Cryptocurrency crime is as vicious and disturbing as most financial crimes. The crimes committed range from theft of ordinary cryptocurrency to money laundering and market-to-market fraud. Investors and consumers are vulnerable to phishing and scams, where they are required to send cryptocurrency to a specific site for ransom. Like all finance […]
Cryptocurrency crime is as vicious and disturbing as most financial crimes. The crimes committed range from theft of ordinary cryptocurrency to money laundering and market-to-market fraud. Investors and consumers are vulnerable to phishing and scams, where they are required to send cryptocurrency to a specific site for ransom. As with all financial crime, buyers need to be aware of and educate about potential crimes.
Cryptocurrency-related crimes are on the rise. During the pandemic, more people were exposed to cryptocurrency trading as lockdowns took place. Thieves use two different tactics to try to steal your cryptocurrency. Either they are trying to break into your crypto wallet and directly steal your cryptocurrency, or they are trying to trick you into sending them your cryptocurrency. According to Chainalysis, in 2021, crypto criminals stole a record 3.2 billion cryptocurrency. The amount of cryptocurrencies stolen has increased by 500% year-over-year. Most of the thefts were committed through scams rather than stealing cryptocurrencies directly by breaking into cryptocurrency wallets.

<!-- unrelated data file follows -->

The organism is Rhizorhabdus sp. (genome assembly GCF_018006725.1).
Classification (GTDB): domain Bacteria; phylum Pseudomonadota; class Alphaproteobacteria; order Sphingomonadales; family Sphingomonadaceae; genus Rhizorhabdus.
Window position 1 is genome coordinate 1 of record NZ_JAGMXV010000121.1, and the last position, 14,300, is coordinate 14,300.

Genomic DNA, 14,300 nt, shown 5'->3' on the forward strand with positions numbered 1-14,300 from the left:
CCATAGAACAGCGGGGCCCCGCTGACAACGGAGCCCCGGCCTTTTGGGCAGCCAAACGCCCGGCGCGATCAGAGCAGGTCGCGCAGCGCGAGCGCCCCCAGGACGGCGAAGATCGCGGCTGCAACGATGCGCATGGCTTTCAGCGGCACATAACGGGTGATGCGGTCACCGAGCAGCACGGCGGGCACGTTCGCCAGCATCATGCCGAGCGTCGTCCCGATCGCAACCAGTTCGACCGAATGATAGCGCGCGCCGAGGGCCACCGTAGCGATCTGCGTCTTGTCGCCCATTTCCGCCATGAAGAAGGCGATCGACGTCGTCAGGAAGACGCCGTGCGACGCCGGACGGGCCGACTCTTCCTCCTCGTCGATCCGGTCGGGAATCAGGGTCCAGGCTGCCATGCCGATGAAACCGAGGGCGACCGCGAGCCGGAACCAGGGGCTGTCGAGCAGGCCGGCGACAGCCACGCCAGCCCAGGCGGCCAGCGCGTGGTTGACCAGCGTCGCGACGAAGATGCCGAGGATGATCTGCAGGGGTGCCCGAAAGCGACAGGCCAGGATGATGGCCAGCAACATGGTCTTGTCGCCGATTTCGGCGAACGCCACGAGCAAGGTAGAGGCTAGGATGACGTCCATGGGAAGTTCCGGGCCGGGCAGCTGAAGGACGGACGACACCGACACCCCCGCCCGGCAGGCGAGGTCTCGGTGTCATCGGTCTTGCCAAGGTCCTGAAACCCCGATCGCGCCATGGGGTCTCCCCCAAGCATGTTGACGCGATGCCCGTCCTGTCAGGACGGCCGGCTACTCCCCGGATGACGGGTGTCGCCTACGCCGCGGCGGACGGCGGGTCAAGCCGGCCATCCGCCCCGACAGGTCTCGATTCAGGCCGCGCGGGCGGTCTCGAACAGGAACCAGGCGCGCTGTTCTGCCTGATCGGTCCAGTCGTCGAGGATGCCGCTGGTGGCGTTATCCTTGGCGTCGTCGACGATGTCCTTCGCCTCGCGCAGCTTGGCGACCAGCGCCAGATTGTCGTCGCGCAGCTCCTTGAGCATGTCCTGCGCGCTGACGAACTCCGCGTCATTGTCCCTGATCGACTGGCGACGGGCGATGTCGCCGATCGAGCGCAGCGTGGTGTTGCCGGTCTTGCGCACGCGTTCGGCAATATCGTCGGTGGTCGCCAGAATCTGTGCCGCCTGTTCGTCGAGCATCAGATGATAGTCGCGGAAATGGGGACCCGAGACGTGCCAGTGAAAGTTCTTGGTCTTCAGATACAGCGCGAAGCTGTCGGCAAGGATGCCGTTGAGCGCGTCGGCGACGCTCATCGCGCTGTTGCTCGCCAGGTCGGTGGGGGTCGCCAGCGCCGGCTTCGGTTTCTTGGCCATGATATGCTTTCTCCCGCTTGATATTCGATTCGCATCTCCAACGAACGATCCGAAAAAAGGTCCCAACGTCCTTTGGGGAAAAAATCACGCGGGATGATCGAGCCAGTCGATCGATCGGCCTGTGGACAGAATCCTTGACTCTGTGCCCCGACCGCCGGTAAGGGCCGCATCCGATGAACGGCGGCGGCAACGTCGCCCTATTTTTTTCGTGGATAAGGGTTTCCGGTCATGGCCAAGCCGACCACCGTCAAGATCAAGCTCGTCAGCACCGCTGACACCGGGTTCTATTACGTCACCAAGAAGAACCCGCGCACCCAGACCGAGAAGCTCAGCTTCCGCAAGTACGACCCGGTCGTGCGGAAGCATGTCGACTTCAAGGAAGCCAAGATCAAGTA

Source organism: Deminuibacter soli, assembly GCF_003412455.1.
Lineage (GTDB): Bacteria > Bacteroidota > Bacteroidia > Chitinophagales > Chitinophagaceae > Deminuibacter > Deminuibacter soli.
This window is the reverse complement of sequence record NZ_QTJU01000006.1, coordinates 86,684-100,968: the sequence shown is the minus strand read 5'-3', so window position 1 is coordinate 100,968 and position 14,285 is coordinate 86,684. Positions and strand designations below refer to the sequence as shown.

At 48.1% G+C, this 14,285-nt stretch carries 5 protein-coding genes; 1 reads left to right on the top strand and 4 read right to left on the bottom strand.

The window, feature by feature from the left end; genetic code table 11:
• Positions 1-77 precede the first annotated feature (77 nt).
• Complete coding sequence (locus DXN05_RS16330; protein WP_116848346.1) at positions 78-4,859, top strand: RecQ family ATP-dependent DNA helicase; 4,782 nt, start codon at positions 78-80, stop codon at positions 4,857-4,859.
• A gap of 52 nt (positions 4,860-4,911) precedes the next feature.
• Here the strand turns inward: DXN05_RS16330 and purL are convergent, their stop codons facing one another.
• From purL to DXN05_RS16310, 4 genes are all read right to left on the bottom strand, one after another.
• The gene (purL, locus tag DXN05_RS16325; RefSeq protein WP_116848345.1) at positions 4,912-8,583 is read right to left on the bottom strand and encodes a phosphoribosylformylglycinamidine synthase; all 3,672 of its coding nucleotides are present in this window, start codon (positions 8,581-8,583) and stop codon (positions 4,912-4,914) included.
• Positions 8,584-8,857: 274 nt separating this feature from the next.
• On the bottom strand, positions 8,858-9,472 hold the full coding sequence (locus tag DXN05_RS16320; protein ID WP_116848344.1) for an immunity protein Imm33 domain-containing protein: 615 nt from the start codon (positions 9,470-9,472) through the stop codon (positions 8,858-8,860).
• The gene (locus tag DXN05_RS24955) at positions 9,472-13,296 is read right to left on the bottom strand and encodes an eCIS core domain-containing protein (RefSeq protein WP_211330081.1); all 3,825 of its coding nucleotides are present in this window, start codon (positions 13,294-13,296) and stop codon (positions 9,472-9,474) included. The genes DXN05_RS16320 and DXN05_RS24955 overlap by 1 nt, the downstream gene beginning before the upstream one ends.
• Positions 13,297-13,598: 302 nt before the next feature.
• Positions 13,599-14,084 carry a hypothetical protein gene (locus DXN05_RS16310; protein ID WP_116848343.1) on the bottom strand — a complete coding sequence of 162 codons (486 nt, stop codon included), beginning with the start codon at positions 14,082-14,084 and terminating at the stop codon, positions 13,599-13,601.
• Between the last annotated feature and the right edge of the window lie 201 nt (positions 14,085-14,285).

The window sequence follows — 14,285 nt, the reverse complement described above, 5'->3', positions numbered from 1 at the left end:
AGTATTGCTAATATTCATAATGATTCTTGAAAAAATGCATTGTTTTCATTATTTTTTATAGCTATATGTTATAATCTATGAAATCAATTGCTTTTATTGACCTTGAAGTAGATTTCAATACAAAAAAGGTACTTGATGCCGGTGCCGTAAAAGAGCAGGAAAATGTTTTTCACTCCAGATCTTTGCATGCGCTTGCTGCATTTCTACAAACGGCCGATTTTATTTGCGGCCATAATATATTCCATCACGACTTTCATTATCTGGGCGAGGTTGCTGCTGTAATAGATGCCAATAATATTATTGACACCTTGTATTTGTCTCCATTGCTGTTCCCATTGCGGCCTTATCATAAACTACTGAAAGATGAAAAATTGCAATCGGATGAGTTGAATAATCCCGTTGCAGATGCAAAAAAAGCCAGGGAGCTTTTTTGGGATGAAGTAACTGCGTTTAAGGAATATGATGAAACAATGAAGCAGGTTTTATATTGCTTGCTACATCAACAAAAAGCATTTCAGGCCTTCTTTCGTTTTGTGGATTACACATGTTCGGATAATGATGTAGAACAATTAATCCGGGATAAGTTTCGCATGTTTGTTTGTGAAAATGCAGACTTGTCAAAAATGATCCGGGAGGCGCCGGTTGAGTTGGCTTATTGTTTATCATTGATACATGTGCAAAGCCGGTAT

Steal from your wallet
Some cryptocurrency thefts happen when a thief steals directly from your cryptocurrency wallet. A cryptocurrency wallet is a safe place where you store your cryptocurrency, using a digital address to determine how much cryptocurrency is in your account. Each cryptocurrency will have a different address. Most consumers keep an exchange wallet where they have a private key that controls the cryptocurrency. These custody wallets differ from bank accounts in that there is no financial claim transaction that guarantees the amount of funds held in the account. For example, if you have a bank account with a bank that is insured by the FDIC (almost all banks in the US), your deposits are guaranteed up to a certain dollar amount (usually $250,000). So, if you are trading cryptocurrencies with a digital wallet, you are prone to these issues.